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Take a Virtual Fly-By of Dwarf Planet Ceres

This should tide us over until we can find out what the heck that bright spot is.
June 8, 2015, 3:55pm

If you ever wanted to know what it feels like to be a protoplanet-observing probe orbiting a dwarf planet (and who hasn't) you're in luck. NASA used the images collected so far by its Dawn spacecraft to create a virtual, 3D flyby of the dwarf planet Ceres. Oh, it and includes awesome, ominous space music.

Earlier this year, Dawn sidled up to Ceres—the largest object in the asteroid belt that lies between Mars and Jupiter—to get a better look at its surface. Last week, it swooped down into a lower orbit of 2,700 miles to capture closer images and create more detailed surface maps of the dwarf planet.

NASA researchers are hoping the closer inspection will reveal the truth about a mysterious bright spot on Ceres's surface. The images Dawn collected earlier this year showed the bright spot is the sun reflecting off of some kind of surface feature—such as ice or salt—but no one is quite yet sure what the feature. In fact, NASA has asked the public to vote on what they think the bright spot is in an an online poll: a volcano, a geyser, a rock, ice, a salt deposit, or "other." At this point, "other" is in the lead with 40 percent of the votes, though it's not clear what else the voters think the bright spot might be.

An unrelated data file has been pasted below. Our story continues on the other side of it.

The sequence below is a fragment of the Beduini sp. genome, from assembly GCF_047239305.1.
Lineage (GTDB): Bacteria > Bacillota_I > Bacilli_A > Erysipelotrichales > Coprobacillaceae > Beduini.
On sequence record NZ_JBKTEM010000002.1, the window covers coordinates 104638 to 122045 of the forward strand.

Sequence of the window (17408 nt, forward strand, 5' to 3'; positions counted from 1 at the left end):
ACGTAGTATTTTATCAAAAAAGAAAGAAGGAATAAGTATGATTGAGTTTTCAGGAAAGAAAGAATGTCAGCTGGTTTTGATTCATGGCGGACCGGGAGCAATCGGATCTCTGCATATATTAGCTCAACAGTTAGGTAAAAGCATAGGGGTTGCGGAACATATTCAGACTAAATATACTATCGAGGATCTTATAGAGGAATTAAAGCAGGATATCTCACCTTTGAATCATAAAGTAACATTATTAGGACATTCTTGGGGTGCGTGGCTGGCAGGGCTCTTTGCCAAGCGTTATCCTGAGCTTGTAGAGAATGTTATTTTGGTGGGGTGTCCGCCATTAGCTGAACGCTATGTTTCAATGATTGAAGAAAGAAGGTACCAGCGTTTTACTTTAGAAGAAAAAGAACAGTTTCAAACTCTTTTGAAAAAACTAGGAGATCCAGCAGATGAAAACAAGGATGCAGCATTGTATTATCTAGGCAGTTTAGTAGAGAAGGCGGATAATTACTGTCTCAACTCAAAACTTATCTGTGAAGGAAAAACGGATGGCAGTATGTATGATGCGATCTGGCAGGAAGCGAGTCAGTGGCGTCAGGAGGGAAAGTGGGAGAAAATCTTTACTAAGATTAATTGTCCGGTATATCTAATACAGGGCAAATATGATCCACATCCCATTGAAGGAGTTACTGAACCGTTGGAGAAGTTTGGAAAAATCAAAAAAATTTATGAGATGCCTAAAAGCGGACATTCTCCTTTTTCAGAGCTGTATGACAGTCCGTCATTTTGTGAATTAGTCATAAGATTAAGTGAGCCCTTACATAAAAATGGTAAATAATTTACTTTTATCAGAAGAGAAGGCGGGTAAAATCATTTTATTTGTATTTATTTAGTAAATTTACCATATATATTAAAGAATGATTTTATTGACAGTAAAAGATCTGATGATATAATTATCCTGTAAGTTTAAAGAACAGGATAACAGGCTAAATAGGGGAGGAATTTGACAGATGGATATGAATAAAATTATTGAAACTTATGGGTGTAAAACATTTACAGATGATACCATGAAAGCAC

But while we wait for the results to reveal the truth about Ceres's most distinctive feature, we can enjoy the fruits of the Dawn mission so far—and indulge in a bit of our spaceflight daydreams, too.